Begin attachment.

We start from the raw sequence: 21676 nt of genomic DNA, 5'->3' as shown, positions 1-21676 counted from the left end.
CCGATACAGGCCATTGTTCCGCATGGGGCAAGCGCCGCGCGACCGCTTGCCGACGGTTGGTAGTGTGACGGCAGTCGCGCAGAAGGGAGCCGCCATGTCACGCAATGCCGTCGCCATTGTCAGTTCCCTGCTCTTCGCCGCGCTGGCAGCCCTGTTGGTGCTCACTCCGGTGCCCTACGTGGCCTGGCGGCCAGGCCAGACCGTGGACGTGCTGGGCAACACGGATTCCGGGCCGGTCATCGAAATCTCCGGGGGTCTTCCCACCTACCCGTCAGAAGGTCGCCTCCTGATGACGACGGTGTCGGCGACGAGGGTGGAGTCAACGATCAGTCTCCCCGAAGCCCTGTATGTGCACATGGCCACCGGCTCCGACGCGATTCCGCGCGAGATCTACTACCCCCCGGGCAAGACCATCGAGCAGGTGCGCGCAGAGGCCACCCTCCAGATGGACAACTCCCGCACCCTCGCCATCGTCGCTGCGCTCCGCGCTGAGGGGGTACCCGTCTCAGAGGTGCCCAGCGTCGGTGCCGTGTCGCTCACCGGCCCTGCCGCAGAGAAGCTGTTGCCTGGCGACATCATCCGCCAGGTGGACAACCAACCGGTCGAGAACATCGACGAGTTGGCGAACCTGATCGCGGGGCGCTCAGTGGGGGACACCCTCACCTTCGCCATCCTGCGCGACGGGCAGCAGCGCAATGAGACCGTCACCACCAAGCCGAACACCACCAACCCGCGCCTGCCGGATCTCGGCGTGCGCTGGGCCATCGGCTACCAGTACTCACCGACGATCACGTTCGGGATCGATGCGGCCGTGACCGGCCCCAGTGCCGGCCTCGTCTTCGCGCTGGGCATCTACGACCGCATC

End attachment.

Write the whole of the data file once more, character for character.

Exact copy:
We start from the raw sequence: 21676 nt of genomic DNA, 5'->3' as shown, positions 1-21676 counted from the left end.
CCGATACAGGCCATTGTTCCGCATGGGGCAAGCGCCGCGCGACCGCTTGCCGACGGTTGGTAGTGTGACGGCAGTCGCGCAGAAGGGAGCCGCCATGTCACGCAATGCCGTCGCCATTGTCAGTTCCCTGCTCTTCGCCGCGCTGGCAGCCCTGTTGGTGCTCACTCCGGTGCCCTACGTGGCCTGGCGGCCAGGCCAGACCGTGGACGTGCTGGGCAACACGGATTCCGGGCCGGTCATCGAAATCTCCGGGGGTCTTCCCACCTACCCGTCAGAAGGTCGCCTCCTGATGACGACGGTGTCGGCGACGAGGGTGGAGTCAACGATCAGTCTCCCCGAAGCCCTGTATGTGCACATGGCCACCGGCTCCGACGCGATTCCGCGCGAGATCTACTACCCCCCGGGCAAGACCATCGAGCAGGTGCGCGCAGAGGCCACCCTCCAGATGGACAACTCCCGCACCCTCGCCATCGTCGCTGCGCTCCGCGCTGAGGGGGTACCCGTCTCAGAGGTGCCCAGCGTCGGTGCCGTGTCGCTCACCGGCCCTGCCGCAGAGAAGCTGTTGCCTGGCGACATCATCCGCCAGGTGGACAACCAACCGGTCGAGAACATCGACGAGTTGGCGAACCTGATCGCGGGGCGCTCAGTGGGGGACACCCTCACCTTCGCCATCCTGCGCGACGGGCAGCAGCGCAATGAGACCGTCACCACCAAGCCGAACACCACCAACCCGCGCCTGCCGGATCTCGGCGTGCGCTGGGCCATCGGCTACCAGTACTCACCGACGATCACGTTCGGGATCGATGCGGCCGTGACCGGCCCCAGTGCCGGCCTCGTCTTCGCGCTGGGCATCTACGACCGCATC